Unfortunately, the OD width scaling leads to a negative impact on high frequency performance like fT and fMAX, due to Gm degradation and undesired increase of Cgg. An improved open deembedding method can reduce the parasitic capacitances from inter-metal coupling but cannot eliminate gate related fringing capacitances. The multi-finger MOSFETs with miniaturized OD width cannot prevent from fT degradation. The trade-off between LFN and high frequency performance identified from this research work provides an important layout guideline for analog and RF circuit design.

103

The proposed donut MOSFETs demonstrate the advantages over the standard multi-finger MOSFETs, such as the lowest SID/IDS2 in low frequency domain (1~ 10K Hz) and higher fT in very high frequency region (100/50 GHz for N/P MOS). The elimination of STI stress and excess traps along the channel width is validated as the primary mechanism responsible for the enhancement of eff as well as fT, and reduction of LFN. The layout dependent stress mechanism can be applied to both NMOS and PMOS, even though their LFN are governed by different models. An innovative donut device layout for solving the potential degradation of fMAX and NFmin emerges as an interesting and important topic in the future work for RF and analog applications.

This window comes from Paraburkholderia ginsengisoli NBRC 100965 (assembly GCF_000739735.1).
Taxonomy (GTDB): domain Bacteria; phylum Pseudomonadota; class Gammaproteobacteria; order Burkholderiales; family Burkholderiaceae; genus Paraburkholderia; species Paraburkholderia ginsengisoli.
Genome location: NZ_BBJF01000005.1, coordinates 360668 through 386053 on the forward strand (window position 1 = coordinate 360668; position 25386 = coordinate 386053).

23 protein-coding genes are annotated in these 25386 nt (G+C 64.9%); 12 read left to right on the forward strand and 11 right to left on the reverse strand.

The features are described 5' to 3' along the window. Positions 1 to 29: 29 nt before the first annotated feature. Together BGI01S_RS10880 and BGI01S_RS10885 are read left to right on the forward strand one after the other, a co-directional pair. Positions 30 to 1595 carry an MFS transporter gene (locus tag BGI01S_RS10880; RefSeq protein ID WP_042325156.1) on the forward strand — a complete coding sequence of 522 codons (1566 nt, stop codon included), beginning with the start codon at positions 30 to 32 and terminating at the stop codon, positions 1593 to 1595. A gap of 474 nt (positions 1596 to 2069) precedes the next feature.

The variations of body contact layout reveal significant effect on body resistance (Rbb), junction capacitances (Cjs and Cjd), and gate capacitances (Cgs, Cgd, and Cgg). Multi-ring body contact layout offers the advantage of lower Rbb, but pays the penalty of larger junction capacitances and gate capacitance. The drawback of increased gate capacitances leads to degradation of high frequency performance like fT. For 8-ring body contacts, the measured fT is degraded by around 12.6%, compared to the standard multi-finger MOSFET with the same channel width (NFxWF). However, the fluence on fMAX from multi-ring body contact becomes a benefit instead of penalty. fMAX extracted from U-Gain method indicates around 9.84% and 8.41% improvement from 4-ring and 8-ring compared to the standard multi-finger MOSFET.